Description: Description: doug1 is your love in action, inside the former Soviet Union

 

Curious about where NewThing.net came from?

 

A report from Doug Brendel to all who support or follow our New Thing ministry in Belarus...

 

Post-Christmas Quiz

Candy Canes: YUMMY or YUCKY?

 

In Uzda, 37 miles outside of Minsk, the votes are in.

Peppermint candy canes — unheard of in Belarus — are yummy.

 

When Kristina arrived at the boarding school and sanatorium for immune-compromised children, she brought the traditional American Christmas candy, and tried it out on the children.

The kids in the shelter at Zhodino gave peppermint a thumbs-down — but the Uzda kids liked it!

(She also brought plenty of Belarusian chocolates, to make sure everybody got something they liked.)

 

Kristina was the first foreign visitor in decades — and treated to a hero’s welcome.

A German church “adopted” the school long ago, but as the congregation aged in the 1990s, visits — and financial support — tailed off.

 

 

Even without support from the outside, the staff work hard to keep the facilities pleasant.

The place was built in 1944 as a home for war orphans. (Nearly 2.3 million Belarusians — more than 25% of the population — died in World War II.)

 

Most of the workers spend their whole professional careers here, rather than “running off” to the city.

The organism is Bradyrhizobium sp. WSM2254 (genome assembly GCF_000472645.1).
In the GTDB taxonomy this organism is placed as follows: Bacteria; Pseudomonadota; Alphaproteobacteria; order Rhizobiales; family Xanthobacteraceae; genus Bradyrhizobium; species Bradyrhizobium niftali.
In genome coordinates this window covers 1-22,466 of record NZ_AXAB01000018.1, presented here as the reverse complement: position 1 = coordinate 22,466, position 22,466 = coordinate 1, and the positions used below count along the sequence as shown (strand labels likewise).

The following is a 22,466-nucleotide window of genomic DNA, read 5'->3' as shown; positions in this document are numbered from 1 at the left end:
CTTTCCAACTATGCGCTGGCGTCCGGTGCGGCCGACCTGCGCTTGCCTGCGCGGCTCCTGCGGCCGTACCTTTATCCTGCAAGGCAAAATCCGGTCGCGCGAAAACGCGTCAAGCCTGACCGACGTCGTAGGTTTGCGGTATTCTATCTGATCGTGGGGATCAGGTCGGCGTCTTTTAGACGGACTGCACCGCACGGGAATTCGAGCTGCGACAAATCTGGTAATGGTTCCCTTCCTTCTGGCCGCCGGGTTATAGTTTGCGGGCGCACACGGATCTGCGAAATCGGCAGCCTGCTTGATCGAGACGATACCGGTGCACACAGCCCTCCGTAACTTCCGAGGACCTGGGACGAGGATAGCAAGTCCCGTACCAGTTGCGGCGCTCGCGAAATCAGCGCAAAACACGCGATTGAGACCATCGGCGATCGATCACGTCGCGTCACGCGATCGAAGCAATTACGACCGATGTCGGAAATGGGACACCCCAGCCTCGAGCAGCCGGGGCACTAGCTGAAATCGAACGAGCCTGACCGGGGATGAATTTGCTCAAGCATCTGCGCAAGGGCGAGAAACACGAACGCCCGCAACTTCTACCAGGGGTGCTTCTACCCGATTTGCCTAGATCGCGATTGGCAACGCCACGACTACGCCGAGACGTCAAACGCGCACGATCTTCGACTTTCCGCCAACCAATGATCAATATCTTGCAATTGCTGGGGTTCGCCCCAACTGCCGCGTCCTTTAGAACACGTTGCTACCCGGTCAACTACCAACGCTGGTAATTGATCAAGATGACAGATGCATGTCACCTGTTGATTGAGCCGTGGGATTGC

(They actually plant a tree in your honor when you reach your 15th anniversary of employment.)

 

The children had just returned from their Christmas and New Year’s break — and Orthodox New Year was still to come (on January 14th), they threw a huge celebration.

 

No Santa Claus here — Grandfather Frost and the Snow Maiden are the traditional characters.

The girl in the heavy makeup is portraying Baba Yaga, sort of a traditional Wicked Witch character.

 

There was a lot of dancing (including the ever-popular Chicken Dance), and a girls’ group sang “Jingle Bells” — in English!

 

The medical area features equipment for treatment of breathing, cardiac issues, and gastrointestinal problems.

“The equipment works,” Kristina reports, “but it’s ancient.

If I understood correctly, this old equipment was given to them as humanitarian aid about 25 years ago. It looks it.”

 

The school maintains two museums — one about the school itself, the other about Belarusian culture.

Staffers’ relatives from nearby villages contributed the artifacts. “Quite nicely done!” Kristina reports.

 

Our “Response of the Heart” team hopes to provide humanitarian aid for the care of these children, especially medical equipment to help with breathing problems.

 

More adventures to come!

 

Thanks for journeying with us!

 

Much love,

Doug Brendel

 

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